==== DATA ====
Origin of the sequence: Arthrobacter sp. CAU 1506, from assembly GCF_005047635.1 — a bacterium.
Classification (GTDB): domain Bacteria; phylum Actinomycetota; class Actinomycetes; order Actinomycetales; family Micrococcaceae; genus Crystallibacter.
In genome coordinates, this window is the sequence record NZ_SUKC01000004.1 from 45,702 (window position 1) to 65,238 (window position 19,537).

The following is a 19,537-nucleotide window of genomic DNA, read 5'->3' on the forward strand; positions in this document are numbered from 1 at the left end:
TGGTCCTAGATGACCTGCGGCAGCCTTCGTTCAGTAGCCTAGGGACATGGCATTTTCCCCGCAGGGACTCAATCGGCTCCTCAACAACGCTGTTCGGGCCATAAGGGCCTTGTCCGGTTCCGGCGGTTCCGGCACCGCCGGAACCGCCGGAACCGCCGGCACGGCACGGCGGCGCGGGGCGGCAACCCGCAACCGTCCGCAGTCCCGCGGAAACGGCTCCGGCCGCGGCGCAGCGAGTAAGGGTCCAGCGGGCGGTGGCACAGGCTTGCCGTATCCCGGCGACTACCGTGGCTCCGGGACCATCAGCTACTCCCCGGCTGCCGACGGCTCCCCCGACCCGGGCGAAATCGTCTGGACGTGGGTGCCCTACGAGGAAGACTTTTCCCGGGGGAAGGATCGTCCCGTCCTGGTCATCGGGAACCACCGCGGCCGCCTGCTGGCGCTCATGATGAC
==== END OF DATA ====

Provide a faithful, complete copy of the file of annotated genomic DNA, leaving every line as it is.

Origin of the sequence: Arthrobacter sp. CAU 1506, from assembly GCF_005047635.1 — a bacterium.
Classification (GTDB): domain Bacteria; phylum Actinomycetota; class Actinomycetes; order Actinomycetales; family Micrococcaceae; genus Crystallibacter.
In genome coordinates, this window is the sequence record NZ_SUKC01000004.1 from 45,702 (window position 1) to 65,238 (window position 19,537).

The following is a 19,537-nucleotide window of genomic DNA, read 5'->3' on the forward strand; positions in this document are numbered from 1 at the left end:
TGGTCCTAGATGACCTGCGGCAGCCTTCGTTCAGTAGCCTAGGGACATGGCATTTTCCCCGCAGGGACTCAATCGGCTCCTCAACAACGCTGTTCGGGCCATAAGGGCCTTGTCCGGTTCCGGCGGTTCCGGCACCGCCGGAACCGCCGGAACCGCCGGCACGGCACGGCGGCGCGGGGCGGCAACCCGCAACCGTCCGCAGTCCCGCGGAAACGGCTCCGGCCGCGGCGCAGCGAGTAAGGGTCCAGCGGGCGGTGGCACAGGCTTGCCGTATCCCGGCGACTACCGTGGCTCCGGGACCATCAGCTACTCCCCGGCTGCCGACGGCTCCCCCGACCCGGGCGAAATCGTCTGGACGTGGGTGCCCTACGAGGAAGACTTTTCCCGGGGGAAGGATCGTCCCGTCCTGGTCATCGGGAACCACCGCGGCCGCCTGCTGGCGCTCATGATGAC